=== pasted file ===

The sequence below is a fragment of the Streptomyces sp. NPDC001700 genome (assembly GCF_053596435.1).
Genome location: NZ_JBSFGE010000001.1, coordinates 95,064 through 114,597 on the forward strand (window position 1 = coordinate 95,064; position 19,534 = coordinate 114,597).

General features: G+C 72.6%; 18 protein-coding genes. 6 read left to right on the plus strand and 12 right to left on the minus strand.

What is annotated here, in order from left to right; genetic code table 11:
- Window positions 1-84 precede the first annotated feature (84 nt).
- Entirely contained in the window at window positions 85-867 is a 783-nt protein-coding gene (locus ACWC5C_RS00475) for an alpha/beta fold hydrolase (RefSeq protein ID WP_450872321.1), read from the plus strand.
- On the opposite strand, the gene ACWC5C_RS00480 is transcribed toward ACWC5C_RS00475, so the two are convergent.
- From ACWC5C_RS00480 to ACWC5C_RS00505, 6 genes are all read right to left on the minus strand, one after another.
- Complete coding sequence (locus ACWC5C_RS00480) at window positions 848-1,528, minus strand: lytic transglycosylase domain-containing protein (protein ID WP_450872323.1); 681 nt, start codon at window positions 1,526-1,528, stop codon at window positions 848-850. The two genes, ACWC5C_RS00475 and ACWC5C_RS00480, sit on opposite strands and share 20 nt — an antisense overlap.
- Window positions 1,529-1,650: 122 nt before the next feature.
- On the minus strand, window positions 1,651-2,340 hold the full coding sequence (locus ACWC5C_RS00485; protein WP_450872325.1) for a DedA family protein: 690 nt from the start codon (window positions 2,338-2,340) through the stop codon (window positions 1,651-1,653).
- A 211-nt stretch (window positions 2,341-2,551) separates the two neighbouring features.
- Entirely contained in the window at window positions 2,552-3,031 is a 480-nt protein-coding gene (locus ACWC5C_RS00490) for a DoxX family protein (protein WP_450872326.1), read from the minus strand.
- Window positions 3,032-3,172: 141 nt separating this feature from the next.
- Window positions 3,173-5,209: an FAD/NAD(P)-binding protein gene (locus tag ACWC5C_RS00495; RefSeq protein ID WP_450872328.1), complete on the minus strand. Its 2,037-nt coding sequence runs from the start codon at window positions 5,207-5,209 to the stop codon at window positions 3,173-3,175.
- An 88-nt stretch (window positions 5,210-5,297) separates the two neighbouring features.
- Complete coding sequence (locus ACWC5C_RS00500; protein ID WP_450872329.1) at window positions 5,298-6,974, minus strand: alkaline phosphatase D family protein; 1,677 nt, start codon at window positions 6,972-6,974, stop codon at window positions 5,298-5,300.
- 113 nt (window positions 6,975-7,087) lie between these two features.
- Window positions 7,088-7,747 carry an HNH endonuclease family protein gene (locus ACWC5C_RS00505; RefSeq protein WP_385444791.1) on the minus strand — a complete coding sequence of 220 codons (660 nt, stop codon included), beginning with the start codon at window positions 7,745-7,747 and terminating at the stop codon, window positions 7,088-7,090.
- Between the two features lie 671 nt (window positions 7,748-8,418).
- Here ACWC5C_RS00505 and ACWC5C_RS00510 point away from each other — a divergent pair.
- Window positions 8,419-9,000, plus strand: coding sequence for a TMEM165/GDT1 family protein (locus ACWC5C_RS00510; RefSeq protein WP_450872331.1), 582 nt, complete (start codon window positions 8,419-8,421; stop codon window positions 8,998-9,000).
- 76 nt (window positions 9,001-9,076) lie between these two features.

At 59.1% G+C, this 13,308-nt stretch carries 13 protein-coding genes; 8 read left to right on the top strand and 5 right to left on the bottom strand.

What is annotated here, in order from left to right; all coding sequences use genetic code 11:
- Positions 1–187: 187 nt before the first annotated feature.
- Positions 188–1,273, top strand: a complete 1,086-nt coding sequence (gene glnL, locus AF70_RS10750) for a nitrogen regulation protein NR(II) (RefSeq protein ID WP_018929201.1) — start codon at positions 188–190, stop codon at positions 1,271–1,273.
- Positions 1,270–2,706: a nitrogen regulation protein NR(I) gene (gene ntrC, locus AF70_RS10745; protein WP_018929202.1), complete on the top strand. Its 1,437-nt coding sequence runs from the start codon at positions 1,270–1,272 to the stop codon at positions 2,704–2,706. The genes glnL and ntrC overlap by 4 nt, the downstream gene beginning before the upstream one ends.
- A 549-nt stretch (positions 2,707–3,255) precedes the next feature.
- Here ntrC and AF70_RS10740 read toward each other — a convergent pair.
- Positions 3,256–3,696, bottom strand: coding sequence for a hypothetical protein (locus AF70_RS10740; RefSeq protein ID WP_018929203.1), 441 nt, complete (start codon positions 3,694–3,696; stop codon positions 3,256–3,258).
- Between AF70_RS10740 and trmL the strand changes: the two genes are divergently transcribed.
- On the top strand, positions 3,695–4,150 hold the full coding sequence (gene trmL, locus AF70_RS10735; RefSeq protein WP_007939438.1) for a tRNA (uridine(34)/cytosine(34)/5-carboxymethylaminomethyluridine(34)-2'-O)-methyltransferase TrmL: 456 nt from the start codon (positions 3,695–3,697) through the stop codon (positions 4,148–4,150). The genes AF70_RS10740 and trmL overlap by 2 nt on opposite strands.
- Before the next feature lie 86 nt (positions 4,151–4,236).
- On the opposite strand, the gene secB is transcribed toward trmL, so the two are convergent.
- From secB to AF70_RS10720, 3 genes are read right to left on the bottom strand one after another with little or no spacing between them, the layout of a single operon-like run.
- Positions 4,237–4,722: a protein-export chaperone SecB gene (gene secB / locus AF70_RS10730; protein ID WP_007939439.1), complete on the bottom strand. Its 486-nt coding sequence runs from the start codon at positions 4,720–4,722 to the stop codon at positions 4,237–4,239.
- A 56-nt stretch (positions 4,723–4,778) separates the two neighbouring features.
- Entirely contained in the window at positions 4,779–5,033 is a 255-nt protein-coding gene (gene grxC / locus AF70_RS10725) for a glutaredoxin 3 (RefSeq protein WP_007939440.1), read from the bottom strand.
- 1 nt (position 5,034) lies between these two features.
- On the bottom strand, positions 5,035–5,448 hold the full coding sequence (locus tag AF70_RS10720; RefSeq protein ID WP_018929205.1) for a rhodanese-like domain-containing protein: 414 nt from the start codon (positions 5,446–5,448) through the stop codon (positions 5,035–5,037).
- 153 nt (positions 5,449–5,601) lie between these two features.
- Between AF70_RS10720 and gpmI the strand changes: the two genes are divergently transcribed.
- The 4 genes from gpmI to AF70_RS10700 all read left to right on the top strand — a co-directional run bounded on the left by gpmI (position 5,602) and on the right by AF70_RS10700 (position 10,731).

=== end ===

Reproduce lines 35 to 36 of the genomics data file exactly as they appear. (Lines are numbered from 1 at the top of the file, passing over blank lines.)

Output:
- On the opposite strand, the gene secB is transcribed toward trmL, so the two are convergent.
- From secB to AF70_RS10720, 3 genes are read right to left on the bottom strand one after another with little or no spacing between them, the layout of a single operon-like run.